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If I could walk that way...

27 Oct 2021 | OP ED Watch

To his credit, Prince Charles has spoken out against Extinction Rebellion blocking roads in Britain, saying “it isn’t helpful, I don’t think, to do it in a way that alienates people.” But to his discredit he then parroted the extreme alarmism in response to which massive civil disobedience is the logical result: “All these young people feel nothing is ever happening so of course they’re going to get frustrated.  I totally understand because nobody would listen and they see their future being totally destroyed.” And COP26 in Glasgow is “a last chance saloon … I mean it’ll be catastrophic. It is already beginning to be catastrophic because nothing in nature can survive the stress that is created by these extremes of weather.” And so “The problem is to get action on the ground.” Like blocking traffic, presumably. Unless you believe that people ought to hold extremist views as a sort of badge of good citizenship, but not act on them because, well, don’t be silly.

The even more popular badge of honour is to believe both in climate catastrophe and cheap and easy pathways to Net Zero. Ergo UN Climate Summit News (not an official UN organization but a news aggregator) which recently Tweeted “According to the new report from @ClimateT_G20, transforming the energy sector is key to a low-carbon economy. #COP26 #G20 #CTreport2021”. Well sure, just as getting airborne by flapping your arms is the key to unpowered human flight. But a British MP shares the news that just to get London’s residential property to net zero is expected to cost £100 billion “And for just 14% of GB housing stock. To save 0.02% of global CO2.” So imagine trying to get it for the energy sector.

Apparently here in Canada we can get the whole job done for a mere $2 trillion… assuming the activists counted properly, the models work and the creek don’t rise. Some people think it’s a lot of money… although a major Canadian bank apparently disagrees. And one Canadian armchair enthusiast for conservative climate panic airily Tweeted that “Carbon pricing drives: • industry investment in carbon capture, biofuels, hydrogen, renewables, coal replacement, ZEV fleets, charging networks, building efficiency • consumer shifts to electric vehicles and cleaner and/or more efficient homes, furnaces, water heaters..” and one wishes that he had a track record of producing things rather than plausible advocacy. Which calls to mind the anecdote about a slugger turning to the umpire after a called strike and saying “That was never a strike” and the umpire retorting “How would you know?”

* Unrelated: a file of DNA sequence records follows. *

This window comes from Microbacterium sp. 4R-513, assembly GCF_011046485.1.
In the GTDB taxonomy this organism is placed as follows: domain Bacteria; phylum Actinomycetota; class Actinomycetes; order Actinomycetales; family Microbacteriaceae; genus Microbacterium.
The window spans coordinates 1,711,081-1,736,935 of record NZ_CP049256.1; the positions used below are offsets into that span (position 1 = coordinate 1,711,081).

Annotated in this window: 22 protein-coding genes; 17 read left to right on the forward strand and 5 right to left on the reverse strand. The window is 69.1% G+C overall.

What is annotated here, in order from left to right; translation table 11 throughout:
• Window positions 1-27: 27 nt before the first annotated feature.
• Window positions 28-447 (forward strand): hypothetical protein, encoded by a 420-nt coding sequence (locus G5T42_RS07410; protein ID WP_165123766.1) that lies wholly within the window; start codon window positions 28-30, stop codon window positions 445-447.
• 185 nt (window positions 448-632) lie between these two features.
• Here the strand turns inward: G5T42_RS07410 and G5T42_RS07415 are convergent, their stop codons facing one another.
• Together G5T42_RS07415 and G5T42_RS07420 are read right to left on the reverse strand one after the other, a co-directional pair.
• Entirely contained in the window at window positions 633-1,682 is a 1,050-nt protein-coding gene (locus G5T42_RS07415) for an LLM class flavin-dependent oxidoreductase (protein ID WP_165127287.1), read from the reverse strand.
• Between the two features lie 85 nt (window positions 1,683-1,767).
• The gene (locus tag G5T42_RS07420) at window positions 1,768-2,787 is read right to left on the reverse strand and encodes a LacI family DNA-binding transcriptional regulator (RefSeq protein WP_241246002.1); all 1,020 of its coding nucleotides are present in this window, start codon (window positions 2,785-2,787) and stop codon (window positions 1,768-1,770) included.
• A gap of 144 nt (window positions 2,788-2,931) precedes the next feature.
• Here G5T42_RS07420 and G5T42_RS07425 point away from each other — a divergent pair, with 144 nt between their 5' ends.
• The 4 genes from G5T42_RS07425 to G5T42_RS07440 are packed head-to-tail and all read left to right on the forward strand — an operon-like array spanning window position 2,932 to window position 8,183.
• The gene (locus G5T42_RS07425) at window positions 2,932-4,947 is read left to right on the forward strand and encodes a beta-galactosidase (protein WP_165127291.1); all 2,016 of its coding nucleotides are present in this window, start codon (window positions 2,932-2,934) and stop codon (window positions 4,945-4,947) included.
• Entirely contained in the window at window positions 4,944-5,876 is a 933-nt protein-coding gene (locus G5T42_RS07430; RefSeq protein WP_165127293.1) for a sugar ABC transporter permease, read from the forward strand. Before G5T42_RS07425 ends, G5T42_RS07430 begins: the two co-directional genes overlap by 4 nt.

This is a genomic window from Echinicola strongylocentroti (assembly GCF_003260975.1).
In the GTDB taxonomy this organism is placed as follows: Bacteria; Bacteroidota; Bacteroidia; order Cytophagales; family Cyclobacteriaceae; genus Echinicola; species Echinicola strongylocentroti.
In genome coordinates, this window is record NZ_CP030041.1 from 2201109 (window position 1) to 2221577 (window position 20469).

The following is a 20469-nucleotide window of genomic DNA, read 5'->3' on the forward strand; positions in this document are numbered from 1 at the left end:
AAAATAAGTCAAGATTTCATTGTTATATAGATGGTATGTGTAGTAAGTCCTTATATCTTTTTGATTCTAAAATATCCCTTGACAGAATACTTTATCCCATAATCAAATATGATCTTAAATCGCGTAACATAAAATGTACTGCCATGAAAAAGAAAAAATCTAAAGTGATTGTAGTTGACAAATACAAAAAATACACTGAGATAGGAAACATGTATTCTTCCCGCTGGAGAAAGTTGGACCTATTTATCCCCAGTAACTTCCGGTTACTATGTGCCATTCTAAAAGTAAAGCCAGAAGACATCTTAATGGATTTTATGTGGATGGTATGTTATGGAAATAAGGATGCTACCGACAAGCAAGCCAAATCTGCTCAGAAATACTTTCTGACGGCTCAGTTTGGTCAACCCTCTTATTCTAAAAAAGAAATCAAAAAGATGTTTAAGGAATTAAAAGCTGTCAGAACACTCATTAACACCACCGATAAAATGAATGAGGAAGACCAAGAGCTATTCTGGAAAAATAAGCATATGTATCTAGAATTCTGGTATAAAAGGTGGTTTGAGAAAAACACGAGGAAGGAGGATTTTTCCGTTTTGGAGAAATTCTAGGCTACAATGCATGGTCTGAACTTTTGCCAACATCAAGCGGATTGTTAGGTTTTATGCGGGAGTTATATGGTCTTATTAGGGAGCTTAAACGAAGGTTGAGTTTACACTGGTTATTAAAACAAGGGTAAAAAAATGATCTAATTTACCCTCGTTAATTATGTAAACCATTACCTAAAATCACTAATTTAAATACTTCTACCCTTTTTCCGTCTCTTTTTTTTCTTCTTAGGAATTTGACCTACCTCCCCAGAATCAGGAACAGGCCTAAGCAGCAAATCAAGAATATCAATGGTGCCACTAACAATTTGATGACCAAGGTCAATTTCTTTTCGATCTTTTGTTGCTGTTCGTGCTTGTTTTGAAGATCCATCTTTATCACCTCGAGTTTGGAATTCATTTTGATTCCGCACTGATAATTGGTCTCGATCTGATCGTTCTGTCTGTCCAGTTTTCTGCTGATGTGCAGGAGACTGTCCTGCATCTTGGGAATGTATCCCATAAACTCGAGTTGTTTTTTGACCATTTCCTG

Surely it also applies to the incredible shrinking British PM Boris Johnson, who Tweeted “The UK’s path to ending our contribution to climate change will be paved with well-paid jobs, billions in investment and thriving green industries – powering our green industrial revolution across the country” in a video that had him looking at more things than Kim Jong un. But what has this claim to do with the actual current reality in Britain?

On the plus side, the British government apparently has at last seen the glowing blue light, and plans to “put nuclear power at the heart” of their net zero strategy. Calling to mind Sir Humphrey’s immortal advice to Jim Hacker that “If you’re going to do this d*** silly thing, don’t do it in this d*** silly way.” Can Johnson finally be listening?